As the second son of Mr. Moushoom Chatterjee, Bhima was, by birth, exempt from most responsibilities towards the family. As manjala bhaiya (middle brother), his duties were restricted to taking care of himself – getting a good education, marrying a respectable lady, and enjoying the family fortune. The fortune that his father had earned by hard work and unyielding perseverance. Like several well-born men of his times, Bhima was free to enjoy music, literature, art, good food, and all pleasures derived from appreciating the finer things in life. It was his birth-right to live an unburdened life of leisure.
But life had so much more in store for him. It started with his school days.
Bhima was blessed with a brilliant mind and was always on top of his class. He appeared to do this almost effortlessly. His teachers liked him and his classmates adored him. He was an engaging speaker and an attentive listener. These traits let him win the heart of almost anyone he interacted with.
Every morning, he walked with his old brother Raja to school. The two boys, dressed in matching uniforms, carrying similar canvas satchels, with lunches lovingly packed in steel boxes by their mother, Sharda, looked like peas in a pod.
However, this illusion of likeness was broken when they entered the school building.
Raja had failed to pass the annual exam once again. As a result, despite being the older brother, both he and Bhima went to the same grade. During class, Bhima’s sharp intellect and good manners won the teachers over. Bhima delivered his assignments timely and accurately, whereas Raja’s seemed hastily and carelessly put together. The glaring differences between the two brothers was seen by all and remarked on by many.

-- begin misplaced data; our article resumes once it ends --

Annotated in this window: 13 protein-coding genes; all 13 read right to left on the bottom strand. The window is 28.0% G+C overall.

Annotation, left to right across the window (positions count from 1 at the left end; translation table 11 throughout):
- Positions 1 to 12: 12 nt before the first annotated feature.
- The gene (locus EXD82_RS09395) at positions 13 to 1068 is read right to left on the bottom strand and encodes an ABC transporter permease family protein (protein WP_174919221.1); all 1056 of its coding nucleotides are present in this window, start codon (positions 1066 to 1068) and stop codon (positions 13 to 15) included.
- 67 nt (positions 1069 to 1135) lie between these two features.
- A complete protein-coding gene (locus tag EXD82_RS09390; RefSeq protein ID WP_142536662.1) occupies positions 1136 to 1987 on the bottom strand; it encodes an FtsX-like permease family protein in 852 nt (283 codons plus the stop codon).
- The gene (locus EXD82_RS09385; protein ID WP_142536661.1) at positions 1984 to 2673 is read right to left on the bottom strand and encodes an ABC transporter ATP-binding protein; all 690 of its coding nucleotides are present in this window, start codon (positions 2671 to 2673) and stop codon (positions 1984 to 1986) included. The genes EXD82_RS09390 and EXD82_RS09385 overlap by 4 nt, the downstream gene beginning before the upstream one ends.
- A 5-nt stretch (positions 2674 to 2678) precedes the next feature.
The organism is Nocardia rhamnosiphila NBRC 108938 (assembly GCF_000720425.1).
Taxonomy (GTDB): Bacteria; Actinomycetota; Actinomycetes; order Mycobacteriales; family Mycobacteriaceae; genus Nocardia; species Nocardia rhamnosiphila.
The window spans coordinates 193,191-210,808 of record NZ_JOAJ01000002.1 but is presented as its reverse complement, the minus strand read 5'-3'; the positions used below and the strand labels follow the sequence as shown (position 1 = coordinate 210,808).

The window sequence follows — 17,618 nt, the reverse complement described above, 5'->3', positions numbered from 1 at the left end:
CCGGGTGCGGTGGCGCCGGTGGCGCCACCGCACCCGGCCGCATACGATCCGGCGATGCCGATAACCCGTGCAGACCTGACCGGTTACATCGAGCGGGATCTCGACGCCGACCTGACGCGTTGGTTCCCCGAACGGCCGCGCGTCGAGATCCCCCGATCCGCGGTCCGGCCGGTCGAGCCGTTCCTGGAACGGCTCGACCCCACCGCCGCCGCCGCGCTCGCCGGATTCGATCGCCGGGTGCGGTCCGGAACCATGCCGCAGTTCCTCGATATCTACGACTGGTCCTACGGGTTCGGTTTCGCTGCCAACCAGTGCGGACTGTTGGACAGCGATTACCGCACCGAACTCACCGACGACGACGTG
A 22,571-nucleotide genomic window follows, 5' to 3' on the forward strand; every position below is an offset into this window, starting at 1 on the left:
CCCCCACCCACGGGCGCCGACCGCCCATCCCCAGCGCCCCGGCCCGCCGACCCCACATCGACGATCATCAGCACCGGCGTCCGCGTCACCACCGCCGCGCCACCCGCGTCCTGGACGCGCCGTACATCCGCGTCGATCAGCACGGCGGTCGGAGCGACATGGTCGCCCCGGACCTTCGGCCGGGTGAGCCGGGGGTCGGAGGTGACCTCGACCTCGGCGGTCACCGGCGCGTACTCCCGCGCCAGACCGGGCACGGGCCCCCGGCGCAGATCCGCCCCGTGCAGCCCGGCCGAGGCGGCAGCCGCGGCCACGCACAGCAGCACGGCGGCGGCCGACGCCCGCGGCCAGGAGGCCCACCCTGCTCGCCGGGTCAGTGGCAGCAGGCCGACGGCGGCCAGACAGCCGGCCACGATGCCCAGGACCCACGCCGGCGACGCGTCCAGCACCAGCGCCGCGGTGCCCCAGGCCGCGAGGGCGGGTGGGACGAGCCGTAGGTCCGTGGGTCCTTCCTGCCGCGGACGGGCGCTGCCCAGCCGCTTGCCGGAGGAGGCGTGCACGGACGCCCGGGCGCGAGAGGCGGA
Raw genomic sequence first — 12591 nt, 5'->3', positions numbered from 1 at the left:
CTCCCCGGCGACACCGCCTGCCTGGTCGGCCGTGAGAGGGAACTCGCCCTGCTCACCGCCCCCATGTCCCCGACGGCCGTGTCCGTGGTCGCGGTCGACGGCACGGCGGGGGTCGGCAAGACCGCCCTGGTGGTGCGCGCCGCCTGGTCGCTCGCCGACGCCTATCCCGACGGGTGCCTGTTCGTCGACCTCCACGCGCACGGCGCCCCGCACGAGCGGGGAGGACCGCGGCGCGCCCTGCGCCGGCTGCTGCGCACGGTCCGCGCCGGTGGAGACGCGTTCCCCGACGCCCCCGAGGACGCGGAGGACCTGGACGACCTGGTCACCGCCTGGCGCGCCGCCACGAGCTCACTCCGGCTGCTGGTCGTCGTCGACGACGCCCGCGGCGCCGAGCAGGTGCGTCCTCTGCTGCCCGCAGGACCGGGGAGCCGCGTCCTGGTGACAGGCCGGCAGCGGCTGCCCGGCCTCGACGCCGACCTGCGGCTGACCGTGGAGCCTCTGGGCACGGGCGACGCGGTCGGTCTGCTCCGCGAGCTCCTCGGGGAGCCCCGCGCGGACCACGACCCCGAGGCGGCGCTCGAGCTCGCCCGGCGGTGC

“Why can’t you be more like your brother, Raja?”
Raja was appalled at the thought of having to follow the example of his younger brother. In time, Raja became aware that he did not have the same gifted intellect as his brother. He could neither process numbers nor master languages as well as Bhima, no matter how hard he tried. This revelation plagued him. Raja’s self-confidence withered with each passing day. Raja was good-natured too but had none of this brother’s charisma. So Bhima outshone him on the social front too.
One day, Mr. Chatterjee found Raja in a state of anguish. He prodded Raja to find out what was plaguing his firstborn. Raja told his father how the teachers were so enthralled by Bhima, that they had no time for Raja. Consequently, Raja confessed that he did not stand a chance to pass the grade this year too.
Mr. Chatterjee looked sadly at his first-born and tried, in vain, to hide his disappointment. He could see he had no choice but to rescue his waaris. If the future malik (master) of the Chatterjee empire lacked confidence, it did not bode well for the family.
When his compassion for Bhima, was overshadowed by his keen awareness of the needs of the family business, Mr. Chatterjee stopped by the school principal’s office one day on his way to the factory. Mr. Chatterjee requested him to move Bhima to the grade below his brother’s. Further, in subtle tones, Mr. Chatterjee conveyed that the donation for the school’s science laboratory would not materialize if Raja failed any classes going forward.
When he walked out of Sharda Vidya Mandir that day, Mr. Chatterjee did not know that he had irrevocably changed the lives of both his sons. To Raja, life now meant that he was always to stay ahead, whether or not he possessed any talent or skill. He, being the bade
bhaiya (big brother), had to be better than his siblings.
To Bhima, the message was more damaging. He believed that he had to sacrifice his personal goals for the greater good of the family. Just like the instructions of his teachers at school, Bhima took this lesson from his father to heart. Bhima would live his whole life this way – putting the family first and negating his personal aspirations in the process. In the coming years, the demands of the family grew bigger and asked more and more of Bhima.